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Discussion Starter · #1 ·
Hello All,

I’m in the market for a new SXS. The Talon has certainly gotten my attention and is now at the top of my list.

I am looking at the Polaris RZR XP4 1000 and the Turbo version as well. I can get into the non Turbo for cheaper than the other two so that’s attractive but honestly having to buy a roof from the start will put me close to the price of the Talon.
I’m looking for a machine that I can take the wife and son out on the trails or to the sand dunes and play with but also use it for hunting. Since I would certainly get more use out of it playing this is why I’m gravitating towards more of a sport machine.
I have some questions for the group.

How well does the transmission work in low range going down steep long grades? I am thinking it will work better than the RZR since they do not have any engine breaking system. My quads have the EBS and it really helps when up in the mountains.
For those of you that have moved to the Talon from the RZR, How did the RZRs do in this situation? How did they do driving slow up mountain roads? Would I burn up a belt in this situation? I know my quads handle fine but then again they don’t weigh 1600-1700lbs either.

Neither on the machines have much of a Cargo area to put gear or an animal. One thing about the RZR is the rear seats come out super easy and that frees up a lot of space. Does the Honda do anything like this?

I love how the Honda has the stadium seating and has more leg room than the RZR. I can’t sit in the back seat of the RZR because my knees are smashed up to the back of the drivers seat. My son liked the rear seats of the Honda better because he could see more as well.

I wouldn’t say I’m an aggressive driver, especially with the wife or son on board. However with that said I know that if I was out playing in the sand dunes I would be playing hard. This seems to be where problems are with belts. Also living in the desert I’m sure the heat doesn’t help the belt drive as much as the transmission.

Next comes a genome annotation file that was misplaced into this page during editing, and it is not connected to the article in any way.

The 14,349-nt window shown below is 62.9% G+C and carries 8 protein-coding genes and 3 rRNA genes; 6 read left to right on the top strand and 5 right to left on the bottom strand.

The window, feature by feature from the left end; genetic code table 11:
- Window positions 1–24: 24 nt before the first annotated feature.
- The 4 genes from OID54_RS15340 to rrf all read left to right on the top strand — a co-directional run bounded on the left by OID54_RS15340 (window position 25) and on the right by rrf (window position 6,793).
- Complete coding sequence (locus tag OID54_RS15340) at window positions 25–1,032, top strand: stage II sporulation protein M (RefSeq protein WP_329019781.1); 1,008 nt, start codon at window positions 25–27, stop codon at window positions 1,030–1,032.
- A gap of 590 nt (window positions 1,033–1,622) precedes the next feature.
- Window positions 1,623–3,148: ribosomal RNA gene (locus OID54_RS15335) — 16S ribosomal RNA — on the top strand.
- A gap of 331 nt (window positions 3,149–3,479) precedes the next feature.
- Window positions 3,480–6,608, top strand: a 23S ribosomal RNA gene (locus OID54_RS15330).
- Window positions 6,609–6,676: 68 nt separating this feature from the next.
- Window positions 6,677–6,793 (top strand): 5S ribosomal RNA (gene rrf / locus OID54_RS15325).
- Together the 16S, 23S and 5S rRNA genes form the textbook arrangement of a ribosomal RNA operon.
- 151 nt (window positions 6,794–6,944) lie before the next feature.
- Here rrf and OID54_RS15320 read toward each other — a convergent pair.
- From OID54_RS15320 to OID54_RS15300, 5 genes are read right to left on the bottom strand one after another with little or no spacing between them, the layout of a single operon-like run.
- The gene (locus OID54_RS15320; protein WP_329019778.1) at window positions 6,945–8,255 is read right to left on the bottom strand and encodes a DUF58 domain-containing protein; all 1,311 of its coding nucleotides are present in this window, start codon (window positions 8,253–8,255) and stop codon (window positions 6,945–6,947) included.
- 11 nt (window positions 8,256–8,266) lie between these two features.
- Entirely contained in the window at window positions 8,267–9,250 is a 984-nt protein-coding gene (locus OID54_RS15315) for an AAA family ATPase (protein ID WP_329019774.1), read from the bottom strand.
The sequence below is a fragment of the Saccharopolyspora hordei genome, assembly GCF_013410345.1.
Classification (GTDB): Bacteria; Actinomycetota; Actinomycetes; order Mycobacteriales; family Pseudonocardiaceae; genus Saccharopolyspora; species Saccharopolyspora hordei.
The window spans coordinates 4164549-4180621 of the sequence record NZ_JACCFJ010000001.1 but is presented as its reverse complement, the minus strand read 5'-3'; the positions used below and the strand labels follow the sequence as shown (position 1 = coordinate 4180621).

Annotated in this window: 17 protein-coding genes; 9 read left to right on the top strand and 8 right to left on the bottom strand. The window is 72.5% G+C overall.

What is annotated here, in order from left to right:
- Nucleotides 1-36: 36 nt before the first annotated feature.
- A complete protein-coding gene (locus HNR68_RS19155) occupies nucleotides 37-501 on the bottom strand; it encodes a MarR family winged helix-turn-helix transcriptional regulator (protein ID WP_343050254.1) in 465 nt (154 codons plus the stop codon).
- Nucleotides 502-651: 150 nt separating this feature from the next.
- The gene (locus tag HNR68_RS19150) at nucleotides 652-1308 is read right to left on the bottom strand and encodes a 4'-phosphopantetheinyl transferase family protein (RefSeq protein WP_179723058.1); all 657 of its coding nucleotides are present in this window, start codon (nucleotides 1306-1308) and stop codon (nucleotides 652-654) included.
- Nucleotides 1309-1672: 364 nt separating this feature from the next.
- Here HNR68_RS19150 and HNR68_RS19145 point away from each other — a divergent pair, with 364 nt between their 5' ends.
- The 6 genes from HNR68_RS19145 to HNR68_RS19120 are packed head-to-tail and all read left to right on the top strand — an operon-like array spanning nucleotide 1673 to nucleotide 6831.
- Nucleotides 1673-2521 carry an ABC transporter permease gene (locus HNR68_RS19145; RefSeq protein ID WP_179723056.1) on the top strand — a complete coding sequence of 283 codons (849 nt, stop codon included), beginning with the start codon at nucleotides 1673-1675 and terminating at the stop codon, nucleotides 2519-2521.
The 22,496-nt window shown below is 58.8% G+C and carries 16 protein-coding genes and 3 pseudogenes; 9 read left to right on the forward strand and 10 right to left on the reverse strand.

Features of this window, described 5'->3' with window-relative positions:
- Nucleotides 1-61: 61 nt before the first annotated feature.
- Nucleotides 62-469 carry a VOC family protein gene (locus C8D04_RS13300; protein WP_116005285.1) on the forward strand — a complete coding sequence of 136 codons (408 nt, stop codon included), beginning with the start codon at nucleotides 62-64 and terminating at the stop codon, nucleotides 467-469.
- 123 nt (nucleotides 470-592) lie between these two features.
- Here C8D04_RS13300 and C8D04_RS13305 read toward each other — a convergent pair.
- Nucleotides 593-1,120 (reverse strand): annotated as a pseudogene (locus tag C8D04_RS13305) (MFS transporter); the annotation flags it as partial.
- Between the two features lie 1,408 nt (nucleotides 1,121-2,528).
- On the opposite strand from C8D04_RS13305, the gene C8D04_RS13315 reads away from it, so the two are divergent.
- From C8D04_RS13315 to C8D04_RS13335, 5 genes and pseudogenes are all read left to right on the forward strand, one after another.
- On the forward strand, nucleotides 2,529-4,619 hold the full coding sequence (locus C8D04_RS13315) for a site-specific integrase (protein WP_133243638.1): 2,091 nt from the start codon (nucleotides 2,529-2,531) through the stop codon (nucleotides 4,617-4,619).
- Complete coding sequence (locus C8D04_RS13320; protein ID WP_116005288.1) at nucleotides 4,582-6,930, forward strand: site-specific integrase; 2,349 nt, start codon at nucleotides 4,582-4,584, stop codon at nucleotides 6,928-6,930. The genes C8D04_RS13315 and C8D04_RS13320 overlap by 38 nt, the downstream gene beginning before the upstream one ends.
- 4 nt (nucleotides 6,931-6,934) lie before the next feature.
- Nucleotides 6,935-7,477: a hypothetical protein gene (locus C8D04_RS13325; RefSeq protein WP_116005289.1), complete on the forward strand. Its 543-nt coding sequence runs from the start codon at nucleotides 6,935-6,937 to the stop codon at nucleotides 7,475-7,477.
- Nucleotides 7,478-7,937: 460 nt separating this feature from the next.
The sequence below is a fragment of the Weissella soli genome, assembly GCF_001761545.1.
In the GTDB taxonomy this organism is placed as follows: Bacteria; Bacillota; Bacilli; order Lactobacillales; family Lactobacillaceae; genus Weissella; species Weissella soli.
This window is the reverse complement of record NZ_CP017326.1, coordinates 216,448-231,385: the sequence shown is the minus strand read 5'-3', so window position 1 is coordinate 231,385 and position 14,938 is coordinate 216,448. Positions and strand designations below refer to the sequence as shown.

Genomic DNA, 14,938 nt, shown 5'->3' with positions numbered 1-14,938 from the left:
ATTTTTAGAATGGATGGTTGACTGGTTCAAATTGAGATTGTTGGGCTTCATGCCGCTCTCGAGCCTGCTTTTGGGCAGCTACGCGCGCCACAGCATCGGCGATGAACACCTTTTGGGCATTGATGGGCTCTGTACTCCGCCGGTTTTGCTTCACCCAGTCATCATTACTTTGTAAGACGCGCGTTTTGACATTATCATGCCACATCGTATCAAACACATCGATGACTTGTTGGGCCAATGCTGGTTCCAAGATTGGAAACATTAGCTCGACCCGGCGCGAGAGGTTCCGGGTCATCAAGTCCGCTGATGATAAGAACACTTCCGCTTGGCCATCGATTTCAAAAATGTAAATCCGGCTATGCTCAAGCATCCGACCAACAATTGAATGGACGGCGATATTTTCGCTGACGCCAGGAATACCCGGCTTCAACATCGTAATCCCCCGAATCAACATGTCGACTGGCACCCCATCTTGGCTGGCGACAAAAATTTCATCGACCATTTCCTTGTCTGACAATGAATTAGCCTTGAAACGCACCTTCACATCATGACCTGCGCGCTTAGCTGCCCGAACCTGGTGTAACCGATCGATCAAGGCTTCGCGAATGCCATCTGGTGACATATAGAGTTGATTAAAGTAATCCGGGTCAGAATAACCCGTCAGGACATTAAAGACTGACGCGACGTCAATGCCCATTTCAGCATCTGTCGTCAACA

I’m sure I’ll have more questions to ask when I can think of them.

I appreciate any comments good or bad.
 

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The Talon transmission does compression braking much like a car with a manual transmission. Just downshift and let the engine slow you down. It is an automatic but you can manually override it anytime you want or put it in complete manual mode.

The Talon does OK at the dunes but like any N/A machine, it is a little under powered. With paddles, you can keep up with the turbo machines until you get to the larger hills and bowls. If you plan on mainly duning, the stock Talon is not for you. For duning, buy a Turbo or add a turbo to a Talon.

The RZR Turbo is borderline too much power for a belt and the 200 HP CanAm is way over the belt limit. I see belt changes on those machines in the middle of our local dunes almost every time I am out but most of those guys are careless and don't know how to make a belt last. One of our riding buddies has a Turbo S and has 2500 miles on his belt, mostly at the dunes but he knows how to not fry a belt. On the other hand, 2 of his shocks blew out at 1500 miles so he ended up having to redo his shocks anyway.

The Talon rides rough. The Live Valve rides a little better. Depending on your riding style, you will probably want to get the shocks re-sprung and re-valved.

As far as durability, there are some reports of front diff seal leaks and Live Valve electronics issues but I think the dealers are getting a handle on them. The sub-trans is also susceptible to grinding and wearing the shift dogs if the cable is out of adjustment and/or you are not careful. I have 3300 miles (around 2500 rough miles at the dunes) on my R and never had any issues or warranty work done. I just picked up another R with over 15,000 miles and never had any work done. A member on another forum has almost 20,000 miles and has had a seal replaced. Not many major issues except for early Turbo flash problems that took out several motors. Jackson Racing took care of those.

Every machine is going to have its fair share of problems but I think overall, the Talon is the most reliable machine. I used to have a Rhino so by habit, I carry a lot of tools but never use them for my rig however, I am constantly fixing, towing, helping RZR's out all the time. CanAms don't seam to mechanically break but their suspension and frame are light and weak and they just literally fall apart while driving them. The KRX was touted as some sort of Talon killer but has turned out to be a heavy pig with many problems of its own.